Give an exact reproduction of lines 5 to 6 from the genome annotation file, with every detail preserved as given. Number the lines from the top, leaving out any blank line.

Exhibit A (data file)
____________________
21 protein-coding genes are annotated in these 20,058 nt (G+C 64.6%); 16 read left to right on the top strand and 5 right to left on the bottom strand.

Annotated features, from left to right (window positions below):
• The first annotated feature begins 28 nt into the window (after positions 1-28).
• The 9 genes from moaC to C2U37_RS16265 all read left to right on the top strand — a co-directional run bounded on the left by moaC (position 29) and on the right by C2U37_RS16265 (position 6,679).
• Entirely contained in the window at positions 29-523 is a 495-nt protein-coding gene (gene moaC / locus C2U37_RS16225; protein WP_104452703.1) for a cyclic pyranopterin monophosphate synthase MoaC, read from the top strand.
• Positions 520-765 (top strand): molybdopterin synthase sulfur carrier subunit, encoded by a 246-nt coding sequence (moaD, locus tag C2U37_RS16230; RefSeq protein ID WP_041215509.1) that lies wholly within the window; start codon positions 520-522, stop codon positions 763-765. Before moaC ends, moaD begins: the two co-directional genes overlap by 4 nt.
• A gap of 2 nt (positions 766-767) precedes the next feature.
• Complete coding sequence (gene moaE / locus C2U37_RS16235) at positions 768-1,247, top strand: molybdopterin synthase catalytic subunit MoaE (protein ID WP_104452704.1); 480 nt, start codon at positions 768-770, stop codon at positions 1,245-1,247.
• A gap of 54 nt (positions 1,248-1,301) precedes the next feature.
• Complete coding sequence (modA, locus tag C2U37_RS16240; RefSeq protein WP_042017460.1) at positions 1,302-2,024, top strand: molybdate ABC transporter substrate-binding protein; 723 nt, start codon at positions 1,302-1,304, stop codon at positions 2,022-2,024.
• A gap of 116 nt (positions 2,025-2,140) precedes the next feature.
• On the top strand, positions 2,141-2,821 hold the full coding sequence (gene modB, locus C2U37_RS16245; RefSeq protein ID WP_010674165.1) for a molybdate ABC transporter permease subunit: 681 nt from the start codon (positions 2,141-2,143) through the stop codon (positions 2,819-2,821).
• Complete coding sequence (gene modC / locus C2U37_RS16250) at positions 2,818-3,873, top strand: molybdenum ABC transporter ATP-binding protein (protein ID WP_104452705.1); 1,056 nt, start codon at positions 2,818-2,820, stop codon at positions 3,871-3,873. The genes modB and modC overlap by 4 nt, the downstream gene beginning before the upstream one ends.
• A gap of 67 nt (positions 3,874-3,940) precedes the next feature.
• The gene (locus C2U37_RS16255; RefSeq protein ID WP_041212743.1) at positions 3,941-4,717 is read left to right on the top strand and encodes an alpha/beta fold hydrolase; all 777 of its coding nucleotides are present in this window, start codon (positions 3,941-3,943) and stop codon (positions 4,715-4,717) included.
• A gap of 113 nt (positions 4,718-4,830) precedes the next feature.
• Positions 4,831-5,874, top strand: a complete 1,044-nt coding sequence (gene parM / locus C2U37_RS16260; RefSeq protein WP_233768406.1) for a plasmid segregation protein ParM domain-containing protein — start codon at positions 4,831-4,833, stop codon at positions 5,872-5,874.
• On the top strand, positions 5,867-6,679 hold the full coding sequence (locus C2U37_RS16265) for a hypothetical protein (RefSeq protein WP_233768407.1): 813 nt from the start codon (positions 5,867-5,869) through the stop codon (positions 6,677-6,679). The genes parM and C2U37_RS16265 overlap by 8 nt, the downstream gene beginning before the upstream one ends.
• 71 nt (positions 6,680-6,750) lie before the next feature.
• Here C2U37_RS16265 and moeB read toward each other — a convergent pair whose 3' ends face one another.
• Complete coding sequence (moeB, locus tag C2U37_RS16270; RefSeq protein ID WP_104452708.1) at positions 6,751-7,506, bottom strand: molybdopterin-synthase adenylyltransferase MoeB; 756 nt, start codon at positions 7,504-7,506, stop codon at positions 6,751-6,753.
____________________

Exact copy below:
• Entirely contained in the window at positions 29-523 is a 495-nt protein-coding gene (gene moaC / locus C2U37_RS16225; protein WP_104452703.1) for a cyclic pyranopterin monophosphate synthase MoaC, read from the top strand.
• Positions 520-765 (top strand): molybdopterin synthase sulfur carrier subunit, encoded by a 246-nt coding sequence (moaD, locus tag C2U37_RS16230; RefSeq protein ID WP_041215509.1) that lies wholly within the window; start codon positions 520-522, stop codon positions 763-765. Before moaC ends, moaD begins: the two co-directional genes overlap by 4 nt.